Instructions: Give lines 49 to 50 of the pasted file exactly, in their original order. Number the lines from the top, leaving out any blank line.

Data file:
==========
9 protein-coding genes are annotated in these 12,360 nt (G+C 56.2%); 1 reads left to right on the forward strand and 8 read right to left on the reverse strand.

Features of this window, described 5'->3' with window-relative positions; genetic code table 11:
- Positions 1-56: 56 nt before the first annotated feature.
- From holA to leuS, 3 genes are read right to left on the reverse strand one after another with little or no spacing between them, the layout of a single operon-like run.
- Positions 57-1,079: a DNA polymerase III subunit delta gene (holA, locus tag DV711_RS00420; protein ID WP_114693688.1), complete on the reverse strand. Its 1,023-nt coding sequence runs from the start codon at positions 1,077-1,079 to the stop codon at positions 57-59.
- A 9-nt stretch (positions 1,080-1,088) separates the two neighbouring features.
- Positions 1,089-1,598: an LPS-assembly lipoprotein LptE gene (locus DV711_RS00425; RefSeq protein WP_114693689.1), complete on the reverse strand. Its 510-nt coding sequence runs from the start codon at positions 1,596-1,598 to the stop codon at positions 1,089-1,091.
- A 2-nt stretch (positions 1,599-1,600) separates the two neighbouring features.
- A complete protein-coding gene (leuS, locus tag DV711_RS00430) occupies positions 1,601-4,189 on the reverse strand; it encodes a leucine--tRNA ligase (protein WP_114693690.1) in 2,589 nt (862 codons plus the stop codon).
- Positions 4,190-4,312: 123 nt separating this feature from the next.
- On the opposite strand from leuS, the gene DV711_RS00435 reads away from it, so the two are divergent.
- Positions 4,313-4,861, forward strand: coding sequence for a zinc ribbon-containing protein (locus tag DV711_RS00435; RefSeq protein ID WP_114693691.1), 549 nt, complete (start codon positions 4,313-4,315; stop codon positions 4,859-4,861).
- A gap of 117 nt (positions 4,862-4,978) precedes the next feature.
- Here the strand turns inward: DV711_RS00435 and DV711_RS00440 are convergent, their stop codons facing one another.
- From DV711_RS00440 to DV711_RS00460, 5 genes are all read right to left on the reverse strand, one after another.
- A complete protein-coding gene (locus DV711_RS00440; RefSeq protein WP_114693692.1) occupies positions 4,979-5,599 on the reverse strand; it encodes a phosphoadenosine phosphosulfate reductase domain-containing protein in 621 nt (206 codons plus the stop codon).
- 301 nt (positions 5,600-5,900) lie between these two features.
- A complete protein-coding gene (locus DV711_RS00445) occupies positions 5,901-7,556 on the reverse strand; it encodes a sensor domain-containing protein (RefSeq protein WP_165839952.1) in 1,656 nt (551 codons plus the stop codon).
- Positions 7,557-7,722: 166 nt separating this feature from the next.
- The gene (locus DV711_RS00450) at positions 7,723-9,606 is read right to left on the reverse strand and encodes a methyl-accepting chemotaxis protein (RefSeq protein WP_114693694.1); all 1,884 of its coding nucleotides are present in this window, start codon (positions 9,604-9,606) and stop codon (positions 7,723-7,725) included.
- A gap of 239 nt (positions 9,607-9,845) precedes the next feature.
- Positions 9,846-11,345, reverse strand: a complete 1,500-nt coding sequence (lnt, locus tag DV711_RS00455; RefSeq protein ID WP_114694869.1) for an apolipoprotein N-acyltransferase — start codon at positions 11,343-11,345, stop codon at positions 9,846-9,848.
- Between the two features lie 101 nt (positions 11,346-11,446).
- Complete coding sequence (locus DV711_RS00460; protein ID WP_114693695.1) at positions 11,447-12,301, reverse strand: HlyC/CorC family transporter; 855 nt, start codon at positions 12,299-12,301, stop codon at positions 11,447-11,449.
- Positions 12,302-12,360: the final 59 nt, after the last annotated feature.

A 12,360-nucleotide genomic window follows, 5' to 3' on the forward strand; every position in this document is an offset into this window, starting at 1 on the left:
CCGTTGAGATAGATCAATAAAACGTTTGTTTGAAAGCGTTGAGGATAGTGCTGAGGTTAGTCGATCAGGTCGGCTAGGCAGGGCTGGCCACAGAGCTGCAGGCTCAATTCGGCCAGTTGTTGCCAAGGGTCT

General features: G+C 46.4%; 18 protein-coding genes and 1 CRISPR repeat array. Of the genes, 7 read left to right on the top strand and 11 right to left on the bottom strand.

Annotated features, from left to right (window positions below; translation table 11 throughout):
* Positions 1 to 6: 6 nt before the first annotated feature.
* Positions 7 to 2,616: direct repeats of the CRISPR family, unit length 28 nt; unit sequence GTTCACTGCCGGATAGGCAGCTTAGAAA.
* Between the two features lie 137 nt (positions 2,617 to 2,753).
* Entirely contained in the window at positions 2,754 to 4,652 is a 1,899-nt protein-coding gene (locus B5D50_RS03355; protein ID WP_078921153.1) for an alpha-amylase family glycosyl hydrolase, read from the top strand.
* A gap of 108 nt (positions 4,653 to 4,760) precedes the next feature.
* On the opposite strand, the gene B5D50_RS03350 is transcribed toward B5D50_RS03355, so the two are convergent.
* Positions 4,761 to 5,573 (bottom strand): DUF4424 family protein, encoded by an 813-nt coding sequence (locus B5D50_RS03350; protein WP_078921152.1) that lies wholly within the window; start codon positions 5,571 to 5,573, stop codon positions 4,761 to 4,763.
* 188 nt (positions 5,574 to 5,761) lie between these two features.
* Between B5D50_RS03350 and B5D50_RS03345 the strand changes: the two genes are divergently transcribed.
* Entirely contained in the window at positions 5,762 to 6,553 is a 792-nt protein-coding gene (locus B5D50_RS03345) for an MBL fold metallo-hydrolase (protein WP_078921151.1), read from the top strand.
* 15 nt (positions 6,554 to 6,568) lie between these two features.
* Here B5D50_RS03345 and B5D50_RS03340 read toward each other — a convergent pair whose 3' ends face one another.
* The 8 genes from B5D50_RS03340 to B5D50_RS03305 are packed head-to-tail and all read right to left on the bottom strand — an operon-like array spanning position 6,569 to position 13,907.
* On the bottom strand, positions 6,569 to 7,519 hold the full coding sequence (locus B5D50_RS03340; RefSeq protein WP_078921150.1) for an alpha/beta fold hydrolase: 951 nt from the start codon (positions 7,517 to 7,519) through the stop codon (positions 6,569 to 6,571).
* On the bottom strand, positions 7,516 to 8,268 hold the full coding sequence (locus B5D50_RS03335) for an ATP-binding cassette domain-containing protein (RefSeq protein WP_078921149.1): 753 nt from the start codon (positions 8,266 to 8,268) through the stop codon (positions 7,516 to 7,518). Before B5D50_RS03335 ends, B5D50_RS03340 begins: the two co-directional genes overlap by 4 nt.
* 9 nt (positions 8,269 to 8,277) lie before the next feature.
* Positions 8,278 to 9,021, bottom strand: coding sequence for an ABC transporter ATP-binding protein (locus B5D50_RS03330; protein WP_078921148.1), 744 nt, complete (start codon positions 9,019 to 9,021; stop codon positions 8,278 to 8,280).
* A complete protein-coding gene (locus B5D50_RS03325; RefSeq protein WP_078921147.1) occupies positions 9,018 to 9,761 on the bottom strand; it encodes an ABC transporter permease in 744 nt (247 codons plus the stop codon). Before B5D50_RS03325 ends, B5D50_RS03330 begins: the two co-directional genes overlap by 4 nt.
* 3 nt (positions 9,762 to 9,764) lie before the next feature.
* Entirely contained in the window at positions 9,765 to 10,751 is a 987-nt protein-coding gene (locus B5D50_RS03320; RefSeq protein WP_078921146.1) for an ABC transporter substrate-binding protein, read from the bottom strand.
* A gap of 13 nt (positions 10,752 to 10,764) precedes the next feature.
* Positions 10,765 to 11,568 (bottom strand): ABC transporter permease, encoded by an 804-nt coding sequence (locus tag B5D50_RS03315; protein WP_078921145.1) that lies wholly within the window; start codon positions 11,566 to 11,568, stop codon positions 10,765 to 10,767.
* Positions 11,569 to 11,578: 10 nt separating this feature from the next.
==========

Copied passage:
* Entirely contained in the window at positions 9,765 to 10,751 is a 987-nt protein-coding gene (locus B5D50_RS03320; RefSeq protein WP_078921146.1) for an ABC transporter substrate-binding protein, read from the bottom strand.
* A gap of 13 nt (positions 10,752 to 10,764) precedes the next feature.